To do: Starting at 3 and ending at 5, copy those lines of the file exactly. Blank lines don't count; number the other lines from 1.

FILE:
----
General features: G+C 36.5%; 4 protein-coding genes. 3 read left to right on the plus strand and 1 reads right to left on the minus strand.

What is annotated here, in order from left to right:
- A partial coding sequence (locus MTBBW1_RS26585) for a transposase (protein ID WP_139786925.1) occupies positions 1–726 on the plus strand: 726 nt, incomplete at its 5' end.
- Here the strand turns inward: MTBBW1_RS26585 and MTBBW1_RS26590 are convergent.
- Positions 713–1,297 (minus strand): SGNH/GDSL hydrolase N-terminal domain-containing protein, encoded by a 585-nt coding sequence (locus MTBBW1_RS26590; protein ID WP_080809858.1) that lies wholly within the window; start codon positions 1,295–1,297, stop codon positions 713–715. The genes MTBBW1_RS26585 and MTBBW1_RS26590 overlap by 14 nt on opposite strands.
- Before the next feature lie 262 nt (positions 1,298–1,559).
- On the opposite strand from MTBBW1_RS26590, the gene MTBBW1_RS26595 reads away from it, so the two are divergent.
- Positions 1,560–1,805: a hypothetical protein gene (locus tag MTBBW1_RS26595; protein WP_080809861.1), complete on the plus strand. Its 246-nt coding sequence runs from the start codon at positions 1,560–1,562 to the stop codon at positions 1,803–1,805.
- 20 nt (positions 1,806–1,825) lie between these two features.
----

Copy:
- A partial coding sequence (locus MTBBW1_RS26585) for a transposase (protein ID WP_139786925.1) occupies positions 1–726 on the plus strand: 726 nt, incomplete at its 5' end.
- Here the strand turns inward: MTBBW1_RS26585 and MTBBW1_RS26590 are convergent.
- Positions 713–1,297 (minus strand): SGNH/GDSL hydrolase N-terminal domain-containing protein, encoded by a 585-nt coding sequence (locus MTBBW1_RS26590; protein ID WP_080809858.1) that lies wholly within the window; start codon positions 1,295–1,297, stop codon positions 713–715. The genes MTBBW1_RS26585 and MTBBW1_RS26590 overlap by 14 nt on opposite strands.